This was yesterday at around lunchtime at The Verandah. I was in the middle room spicing minced meat that would soon be cooked into kheema, filling the air with its aromas, which then would be stuffed into the dough, rolled out and cooked into fresh, thick, steaming parathas. This happens to be my absolute favorite food to cook. How I love the sizzling sound of the parathas on a hot griddle and serving them up to hungry customers who devour them quicker than I can keep up. These kheema parathas made it to our menu because they reminded me of the carefree times from my youth in Bombay as a student of architecture, when we would travel all the way to Fort, to eat at a long, narrow cafeteria called Samovar, tucked in a corner of the famous Jahangir Art Gallery. We had not a care for the world then and eating the parathas with a hot mango pickle and yogurt in this artsy cafe was such a treat. I recently read in the news that unfortunately the cafe had closed after serving so many generations of artists due to pressures from the management. I was glad that I had taken my daughter there on our last visit to the city and she had tasted the legendary kheema parathas, which she herself can make now.
While I was smiling to myself reminiscing about the good old days and the spicy parathas, I heard some gleeful sounds from the dining room. I waited at my spot to overhear what all the excitement was about.
Over a period of time, I have come to realize that there are a few recurring instances that always warranty a certain amount of commotion in the cafe. Either it involves a group of first time visitors who are confused yet excited over the aromas and flavors and need assistance with the menu to make choices. Or conversely, it could be some regulars who have come after a long period consequently leading the staff to gush over them, ready to serve them their favorite dish. Occasionally it involves customers with severe allergies and the joint effort on everyone’s part in figuring out what they could eat.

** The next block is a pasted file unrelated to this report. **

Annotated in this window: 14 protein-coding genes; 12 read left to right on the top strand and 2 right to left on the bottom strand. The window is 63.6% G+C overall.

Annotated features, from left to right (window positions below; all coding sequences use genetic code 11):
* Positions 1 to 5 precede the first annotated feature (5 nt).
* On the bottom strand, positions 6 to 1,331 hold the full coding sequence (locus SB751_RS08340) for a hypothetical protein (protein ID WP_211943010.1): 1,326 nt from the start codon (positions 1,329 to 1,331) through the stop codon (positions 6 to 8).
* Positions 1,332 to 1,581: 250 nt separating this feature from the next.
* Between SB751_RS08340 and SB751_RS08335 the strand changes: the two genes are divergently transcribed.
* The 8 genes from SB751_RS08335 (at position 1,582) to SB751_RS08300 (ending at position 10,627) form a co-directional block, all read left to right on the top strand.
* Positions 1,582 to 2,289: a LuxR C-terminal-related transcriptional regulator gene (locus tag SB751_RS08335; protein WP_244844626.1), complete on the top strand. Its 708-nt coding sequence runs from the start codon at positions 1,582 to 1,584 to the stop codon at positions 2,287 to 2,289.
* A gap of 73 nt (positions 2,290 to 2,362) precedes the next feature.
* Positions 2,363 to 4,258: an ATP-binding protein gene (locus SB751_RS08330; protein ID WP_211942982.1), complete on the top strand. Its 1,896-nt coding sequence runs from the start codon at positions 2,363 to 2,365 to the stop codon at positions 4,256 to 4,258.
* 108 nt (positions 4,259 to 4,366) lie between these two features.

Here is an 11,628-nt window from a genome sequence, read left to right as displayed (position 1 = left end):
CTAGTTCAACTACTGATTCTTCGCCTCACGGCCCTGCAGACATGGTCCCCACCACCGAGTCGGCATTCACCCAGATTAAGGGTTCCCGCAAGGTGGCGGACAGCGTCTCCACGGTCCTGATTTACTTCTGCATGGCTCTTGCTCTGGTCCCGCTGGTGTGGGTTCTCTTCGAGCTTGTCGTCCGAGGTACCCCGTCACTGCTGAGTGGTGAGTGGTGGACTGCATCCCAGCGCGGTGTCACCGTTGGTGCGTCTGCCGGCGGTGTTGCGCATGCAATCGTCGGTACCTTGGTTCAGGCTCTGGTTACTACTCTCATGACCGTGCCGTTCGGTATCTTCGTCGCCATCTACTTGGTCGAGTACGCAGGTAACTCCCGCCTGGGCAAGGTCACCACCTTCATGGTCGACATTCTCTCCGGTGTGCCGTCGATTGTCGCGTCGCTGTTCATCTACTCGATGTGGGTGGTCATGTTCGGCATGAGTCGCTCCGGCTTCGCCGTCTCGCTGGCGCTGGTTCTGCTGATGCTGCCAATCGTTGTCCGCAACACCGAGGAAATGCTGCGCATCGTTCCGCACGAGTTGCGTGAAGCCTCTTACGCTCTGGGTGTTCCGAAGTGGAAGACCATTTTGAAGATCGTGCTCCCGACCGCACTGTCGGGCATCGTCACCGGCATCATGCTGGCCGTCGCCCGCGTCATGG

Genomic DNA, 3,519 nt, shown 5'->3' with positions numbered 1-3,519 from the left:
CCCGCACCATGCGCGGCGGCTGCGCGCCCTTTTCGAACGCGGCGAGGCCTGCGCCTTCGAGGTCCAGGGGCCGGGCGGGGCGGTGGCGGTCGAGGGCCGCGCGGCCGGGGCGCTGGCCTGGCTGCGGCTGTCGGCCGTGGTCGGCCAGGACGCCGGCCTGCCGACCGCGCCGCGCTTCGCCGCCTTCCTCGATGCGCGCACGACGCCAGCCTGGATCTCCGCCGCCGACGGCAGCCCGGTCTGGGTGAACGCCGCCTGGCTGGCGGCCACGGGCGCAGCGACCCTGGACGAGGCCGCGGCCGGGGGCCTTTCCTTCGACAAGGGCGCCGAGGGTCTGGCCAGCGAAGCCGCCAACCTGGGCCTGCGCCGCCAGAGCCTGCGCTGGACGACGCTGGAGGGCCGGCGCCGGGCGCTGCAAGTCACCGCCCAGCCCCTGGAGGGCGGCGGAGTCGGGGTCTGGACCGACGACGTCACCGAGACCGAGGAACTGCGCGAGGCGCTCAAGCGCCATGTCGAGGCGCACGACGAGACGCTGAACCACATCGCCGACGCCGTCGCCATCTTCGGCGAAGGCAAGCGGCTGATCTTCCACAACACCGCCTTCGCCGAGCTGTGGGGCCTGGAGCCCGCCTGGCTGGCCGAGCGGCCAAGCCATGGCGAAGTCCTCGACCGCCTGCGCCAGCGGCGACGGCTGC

When a substantial amount of time had lapsed and the sounds from the front continued, I poked my head through the corridor to see what was causing the excitement. It was a small group of people, with a couple of Indians. I happened to know one lady in the group, Sujata. She was a parent at the school my children attended and an acclamied published author of several books. For her last novel, The Widows of Malabar hill, she had recreated a world of 1920s Malabar hill, a neighborhood in Bombay where I grew up and she had sought references of the architecture of havelis from Amit and me. This had truly made me feel special and I carried an air of a writer for a few days, even though I had nothing to do with it.
Coming back to the lunch time, she had brought in her family comprising of her German mother and Indian stepfather, Gujurathi to be precise, and American daughter to eat at The Verandah. She introduced everyone in the group and we exchanged pleasantries. They were all very excited to find their favorite dishes on the menu and wanted to have everything. They finally settled on a few. We got busy getting their food ready. Soon they were served and on their way to relish it.
I often make a re-appearance at the guest table, once they are about halfway through the meal to check on them. By then they are satiated and want to chat. This is the best part of my job. I’ve met such interesting people over the years and had such diverse conversations on various subjects.
I noticed her stepfather was really enjoying every bite of the kheema paratha he had ordered. He pulled a chair for me and started telling me stories of his youth in Bombay. He said he belonged to a family which was strictly vegetarian; they couldn’t even utter the word egg in his home. So he, along with his other ‘vegetarian’ friends, would often sneak out during college hours to eat non-veg food. His favorite spot was this inconspicuous cafe with a temporary roof structure behind an art gallery in downtown Bombay. They went there because in those days all the hungry starving artists and actors would flock it as it was known to serve hearty meals at an affordable price. It was the place to be seen at if you had any artistic aspirations. He was aspiring to make movies. For a moment he was merrily lost in the aromas of his past.
He told me that my parathas reminded him of the ones he would eat at this cafe, about forty years back; the same flavors and crunch. He only wished that I had served the same mango pickle and yogurt with it. With each word he said I was brimming with fulfillment. Those were the best days of his life and he thanked me for a trip down the memory lane.
Little did he know that with his affirmation, my own little journey came to a full circle.